With poll: Snyder tells cities to consolidate, reduce employee compensation to win back state aid
Gov. Rick Snyder delivered his much-anticipated message on local government reform today, outlining a series of steps communities across Michigan must take to win back some of the state funding his budget proposes taking away from them.
Snyder said he's asking the Legislature to partner with him on establishing a new "Economic Vitality Incentive Program" to replace the state's current statutory revenue sharing system, which he proposed to be eliminated in his recent budget. Snyder argues the incentive program would encourage municipalities to pursue best practices and cuts costs.
Snyder proposes a complete elimination of nearly $300 million in statutory revenue sharing payments for cities, villages and townships in the fiscal year that starts Oct. 1.
The new program would make a $200-million pot of money available, and communities would have to compete for those dollars based on performance metrics Snyder outlined today. Funding in the program’s first year would be available to communities that were expected to receive more than $6,000 annually under the existing revenue sharing system.
To qualify, Snyder said, eligible municipalities must meet best practices in three categories: accountability and transparency, service consolidation, and employee compensation cost controls. Municipalities would receive one-third of their funding for each category of best practices that they meet, Snyder said.
Communities would be asked to produce a citizens’ guide to the community’s finances by Oct. 1, as well as a “dashboard” to measure performance. Snyder also is calling for addressing employee compensation issues as any union contracts are negotiated, including requiring employees to pay at least 20 percent of their health insurance premiums and placing new hires on less-expensive defined contribution retirement plans.
Snyder said he's also asking the Legislature to amend the Public Employment Relations Act so that the consideration of an intergovernmental cooperation agreement by local governments cannot be considered an unfair labor practice.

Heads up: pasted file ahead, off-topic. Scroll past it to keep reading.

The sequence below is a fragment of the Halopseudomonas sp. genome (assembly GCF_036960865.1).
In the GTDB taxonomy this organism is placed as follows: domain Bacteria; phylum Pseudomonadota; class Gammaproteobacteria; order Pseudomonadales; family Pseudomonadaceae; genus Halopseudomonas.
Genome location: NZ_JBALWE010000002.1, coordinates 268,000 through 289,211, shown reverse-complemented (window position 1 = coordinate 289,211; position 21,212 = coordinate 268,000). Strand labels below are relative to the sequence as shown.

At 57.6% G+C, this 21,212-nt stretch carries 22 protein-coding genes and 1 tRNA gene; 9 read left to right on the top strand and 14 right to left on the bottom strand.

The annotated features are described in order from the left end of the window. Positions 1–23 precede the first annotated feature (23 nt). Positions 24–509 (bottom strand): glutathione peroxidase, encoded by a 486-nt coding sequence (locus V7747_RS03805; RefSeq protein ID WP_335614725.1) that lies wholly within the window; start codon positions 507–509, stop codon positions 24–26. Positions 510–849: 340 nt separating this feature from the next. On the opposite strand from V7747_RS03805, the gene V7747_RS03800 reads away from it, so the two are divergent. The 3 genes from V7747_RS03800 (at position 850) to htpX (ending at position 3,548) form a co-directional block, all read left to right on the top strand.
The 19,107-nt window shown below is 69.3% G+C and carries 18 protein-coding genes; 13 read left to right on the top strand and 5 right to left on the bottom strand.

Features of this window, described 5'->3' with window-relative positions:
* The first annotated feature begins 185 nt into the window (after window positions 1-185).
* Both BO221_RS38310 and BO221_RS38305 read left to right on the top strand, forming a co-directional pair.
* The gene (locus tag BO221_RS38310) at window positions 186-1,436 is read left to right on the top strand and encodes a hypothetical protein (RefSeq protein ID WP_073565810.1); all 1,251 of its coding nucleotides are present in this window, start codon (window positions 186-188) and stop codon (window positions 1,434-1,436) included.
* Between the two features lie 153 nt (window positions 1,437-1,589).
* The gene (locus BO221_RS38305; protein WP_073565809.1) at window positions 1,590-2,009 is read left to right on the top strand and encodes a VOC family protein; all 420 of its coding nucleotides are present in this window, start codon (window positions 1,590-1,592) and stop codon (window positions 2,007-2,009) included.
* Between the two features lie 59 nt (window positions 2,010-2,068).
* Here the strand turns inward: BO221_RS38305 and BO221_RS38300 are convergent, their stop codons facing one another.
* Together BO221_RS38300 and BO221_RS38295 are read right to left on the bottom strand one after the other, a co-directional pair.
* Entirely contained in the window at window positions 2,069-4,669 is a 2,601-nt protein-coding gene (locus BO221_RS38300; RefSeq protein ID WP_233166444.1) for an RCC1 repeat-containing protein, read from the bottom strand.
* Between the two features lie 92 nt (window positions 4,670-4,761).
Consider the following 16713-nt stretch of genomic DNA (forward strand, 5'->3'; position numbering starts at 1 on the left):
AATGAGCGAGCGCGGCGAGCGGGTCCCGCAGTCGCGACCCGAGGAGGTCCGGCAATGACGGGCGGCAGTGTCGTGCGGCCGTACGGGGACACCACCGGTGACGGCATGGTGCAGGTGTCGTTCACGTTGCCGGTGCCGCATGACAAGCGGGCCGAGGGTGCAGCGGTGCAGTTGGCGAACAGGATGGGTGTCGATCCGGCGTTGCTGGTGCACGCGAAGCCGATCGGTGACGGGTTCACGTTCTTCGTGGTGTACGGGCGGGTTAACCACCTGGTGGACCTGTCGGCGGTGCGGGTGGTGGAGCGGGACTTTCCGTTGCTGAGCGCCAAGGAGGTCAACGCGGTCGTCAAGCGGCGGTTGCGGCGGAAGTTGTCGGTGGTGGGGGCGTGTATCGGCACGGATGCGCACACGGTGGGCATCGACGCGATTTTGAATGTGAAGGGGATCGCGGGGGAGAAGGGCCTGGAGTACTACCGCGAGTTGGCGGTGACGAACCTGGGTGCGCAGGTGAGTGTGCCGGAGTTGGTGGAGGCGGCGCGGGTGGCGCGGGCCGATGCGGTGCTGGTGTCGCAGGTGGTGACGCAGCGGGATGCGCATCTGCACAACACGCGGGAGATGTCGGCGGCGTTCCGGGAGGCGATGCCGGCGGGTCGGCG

The city of Ann Arbor would have to compete with communities across the state to win back some or all of the $1.7 million in state funding it stands to lose under Snyder's plan.
Ypsilanti must do the same for its nearly $1.2 million share of statutory revenue sharing, while Ypsilanti Township has nearly $450,000 in jeopardy.
Ann Arbor Mayor John Hieftje said he's not worried.
"I have a lot of confidence that we would be at the top of the list in our ability to win back some of those funds that are being taken away from us now," Hieftje said. "I would say we would be as well positioned or better positioned than almost any other city I can think of."
In terms of regional cooperation, Hieftje said Ann Arbor has made strides in partnering with the county on information technology services, community development and emergency dispatch operations. He also considers Ann Arbor one of the leaders in the state in terms of cooperating with surrounding municipalities on delivery of fire suppression services.
"What he's offering, I think those are all things we're making progress on," Hieftje said of the governor's plan. "I appreciate the acknowledgment that people should be moving toward greater cost sharing on health benefits, and that's a direction we've been moving strongly toward. And the state Act 312 changes he's calling for are exactly what's needed."
Snyder is asking for collective bargaining reforms, saying Michigan has laws that enable government consolidation and cooperation, but they include clauses that prevent the immediate negotiation of new union contracts. He said the laws should be amended so that upon a merger of services, management and employees immediately begin the collective bargaining process.
Snyder also said he's seeking reforms to Public Act 312, which provides binding arbitration for public safety unions, so that a community’s ability to pay is a fundamental factor in a state arbitrator’s decision. He also said the process should take no longer than 90 days.
Snyder also called today for tasking a work group headed by Michigan Economic Development Corp. Director Michael Finney to assess and align the research, planning and development efforts that currently are scattered across the state so there is better coordination.